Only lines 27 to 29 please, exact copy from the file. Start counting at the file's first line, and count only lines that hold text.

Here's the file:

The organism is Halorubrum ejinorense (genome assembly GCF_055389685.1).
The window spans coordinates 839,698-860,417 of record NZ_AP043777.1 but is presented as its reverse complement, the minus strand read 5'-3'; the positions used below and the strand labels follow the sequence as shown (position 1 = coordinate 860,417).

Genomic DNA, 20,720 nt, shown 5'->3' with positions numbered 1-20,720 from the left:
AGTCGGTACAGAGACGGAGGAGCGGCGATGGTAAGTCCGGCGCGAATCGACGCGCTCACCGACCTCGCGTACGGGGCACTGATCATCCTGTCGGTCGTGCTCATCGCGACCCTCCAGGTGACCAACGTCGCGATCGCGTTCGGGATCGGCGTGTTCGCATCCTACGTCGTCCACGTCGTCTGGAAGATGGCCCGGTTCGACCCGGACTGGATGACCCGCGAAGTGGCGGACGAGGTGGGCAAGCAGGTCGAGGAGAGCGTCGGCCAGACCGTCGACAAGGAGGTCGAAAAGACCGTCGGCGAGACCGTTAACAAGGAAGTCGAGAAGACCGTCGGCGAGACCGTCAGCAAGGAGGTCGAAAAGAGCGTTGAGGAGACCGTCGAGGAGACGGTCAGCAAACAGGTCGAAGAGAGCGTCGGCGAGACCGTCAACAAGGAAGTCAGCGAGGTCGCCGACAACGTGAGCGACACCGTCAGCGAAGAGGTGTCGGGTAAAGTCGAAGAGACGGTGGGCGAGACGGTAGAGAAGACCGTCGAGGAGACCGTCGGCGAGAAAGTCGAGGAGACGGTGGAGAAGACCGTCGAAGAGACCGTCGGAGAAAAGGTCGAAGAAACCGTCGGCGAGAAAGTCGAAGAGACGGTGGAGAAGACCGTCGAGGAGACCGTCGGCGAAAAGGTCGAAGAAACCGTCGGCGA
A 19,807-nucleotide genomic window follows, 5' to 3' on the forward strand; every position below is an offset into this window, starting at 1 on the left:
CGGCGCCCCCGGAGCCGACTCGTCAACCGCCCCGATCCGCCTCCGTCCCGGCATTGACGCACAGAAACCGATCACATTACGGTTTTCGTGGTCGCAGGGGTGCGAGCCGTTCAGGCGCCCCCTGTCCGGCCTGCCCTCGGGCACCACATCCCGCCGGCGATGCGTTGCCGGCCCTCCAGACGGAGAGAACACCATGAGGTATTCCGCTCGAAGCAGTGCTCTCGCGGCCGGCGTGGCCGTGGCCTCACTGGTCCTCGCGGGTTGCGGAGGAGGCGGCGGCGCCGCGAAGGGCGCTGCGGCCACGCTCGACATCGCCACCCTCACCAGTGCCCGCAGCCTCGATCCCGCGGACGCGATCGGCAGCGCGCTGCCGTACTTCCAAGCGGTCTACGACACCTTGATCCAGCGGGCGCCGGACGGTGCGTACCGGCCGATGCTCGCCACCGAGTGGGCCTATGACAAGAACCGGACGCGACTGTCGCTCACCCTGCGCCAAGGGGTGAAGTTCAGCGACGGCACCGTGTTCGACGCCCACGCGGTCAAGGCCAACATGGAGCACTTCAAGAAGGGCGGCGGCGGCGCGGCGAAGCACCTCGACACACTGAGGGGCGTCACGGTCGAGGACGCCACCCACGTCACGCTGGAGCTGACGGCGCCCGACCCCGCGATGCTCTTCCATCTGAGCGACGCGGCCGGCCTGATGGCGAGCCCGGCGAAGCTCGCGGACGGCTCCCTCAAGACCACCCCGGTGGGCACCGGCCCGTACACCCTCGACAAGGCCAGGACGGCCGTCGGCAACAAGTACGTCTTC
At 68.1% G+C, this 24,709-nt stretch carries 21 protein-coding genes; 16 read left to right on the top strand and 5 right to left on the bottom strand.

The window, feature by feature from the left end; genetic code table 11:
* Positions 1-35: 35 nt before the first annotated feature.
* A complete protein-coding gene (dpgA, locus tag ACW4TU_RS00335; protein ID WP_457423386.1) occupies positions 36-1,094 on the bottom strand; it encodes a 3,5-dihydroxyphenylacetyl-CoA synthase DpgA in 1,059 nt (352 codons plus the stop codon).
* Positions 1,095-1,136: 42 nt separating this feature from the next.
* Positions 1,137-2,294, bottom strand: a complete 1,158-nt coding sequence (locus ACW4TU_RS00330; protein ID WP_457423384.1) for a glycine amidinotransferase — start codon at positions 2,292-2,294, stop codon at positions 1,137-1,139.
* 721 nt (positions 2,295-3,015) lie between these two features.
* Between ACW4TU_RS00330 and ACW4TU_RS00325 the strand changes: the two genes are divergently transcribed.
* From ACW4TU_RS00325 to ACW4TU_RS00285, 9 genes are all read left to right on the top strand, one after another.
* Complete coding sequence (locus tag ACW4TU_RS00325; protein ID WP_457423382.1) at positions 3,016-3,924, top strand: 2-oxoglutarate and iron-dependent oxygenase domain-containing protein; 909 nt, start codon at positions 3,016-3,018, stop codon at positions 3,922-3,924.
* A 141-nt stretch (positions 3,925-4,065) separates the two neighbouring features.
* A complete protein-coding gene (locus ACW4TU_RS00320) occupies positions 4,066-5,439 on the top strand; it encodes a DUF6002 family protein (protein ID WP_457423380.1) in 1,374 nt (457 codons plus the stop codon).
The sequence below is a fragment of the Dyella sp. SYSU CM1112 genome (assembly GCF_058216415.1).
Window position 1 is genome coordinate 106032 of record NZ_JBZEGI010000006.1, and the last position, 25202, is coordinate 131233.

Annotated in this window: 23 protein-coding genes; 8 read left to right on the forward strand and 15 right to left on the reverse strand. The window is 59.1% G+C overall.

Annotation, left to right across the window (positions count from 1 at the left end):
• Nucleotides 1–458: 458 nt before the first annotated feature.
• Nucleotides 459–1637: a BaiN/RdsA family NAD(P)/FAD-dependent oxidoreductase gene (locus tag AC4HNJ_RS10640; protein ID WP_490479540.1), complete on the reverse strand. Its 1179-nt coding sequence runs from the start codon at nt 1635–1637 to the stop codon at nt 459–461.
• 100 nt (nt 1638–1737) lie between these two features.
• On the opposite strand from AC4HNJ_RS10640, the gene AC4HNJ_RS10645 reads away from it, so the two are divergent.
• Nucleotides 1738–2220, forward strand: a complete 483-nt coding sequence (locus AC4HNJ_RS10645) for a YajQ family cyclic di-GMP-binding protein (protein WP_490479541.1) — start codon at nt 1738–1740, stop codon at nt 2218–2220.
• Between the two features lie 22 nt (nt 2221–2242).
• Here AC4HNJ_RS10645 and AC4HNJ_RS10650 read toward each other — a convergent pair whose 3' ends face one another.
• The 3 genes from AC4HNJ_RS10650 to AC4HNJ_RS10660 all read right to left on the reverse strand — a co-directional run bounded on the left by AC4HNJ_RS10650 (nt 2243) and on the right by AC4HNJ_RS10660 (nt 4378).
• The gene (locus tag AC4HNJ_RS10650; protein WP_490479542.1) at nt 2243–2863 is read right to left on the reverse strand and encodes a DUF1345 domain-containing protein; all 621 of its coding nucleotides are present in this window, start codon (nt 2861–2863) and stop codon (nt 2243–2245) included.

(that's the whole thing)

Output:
• Nucleotides 1738–2220, forward strand: a complete 483-nt coding sequence (locus AC4HNJ_RS10645) for a YajQ family cyclic di-GMP-binding protein (protein WP_490479541.1) — start codon at nt 1738–1740, stop codon at nt 2218–2220.
• Between the two features lie 22 nt (nt 2221–2242).
• Here AC4HNJ_RS10645 and AC4HNJ_RS10650 read toward each other — a convergent pair whose 3' ends face one another.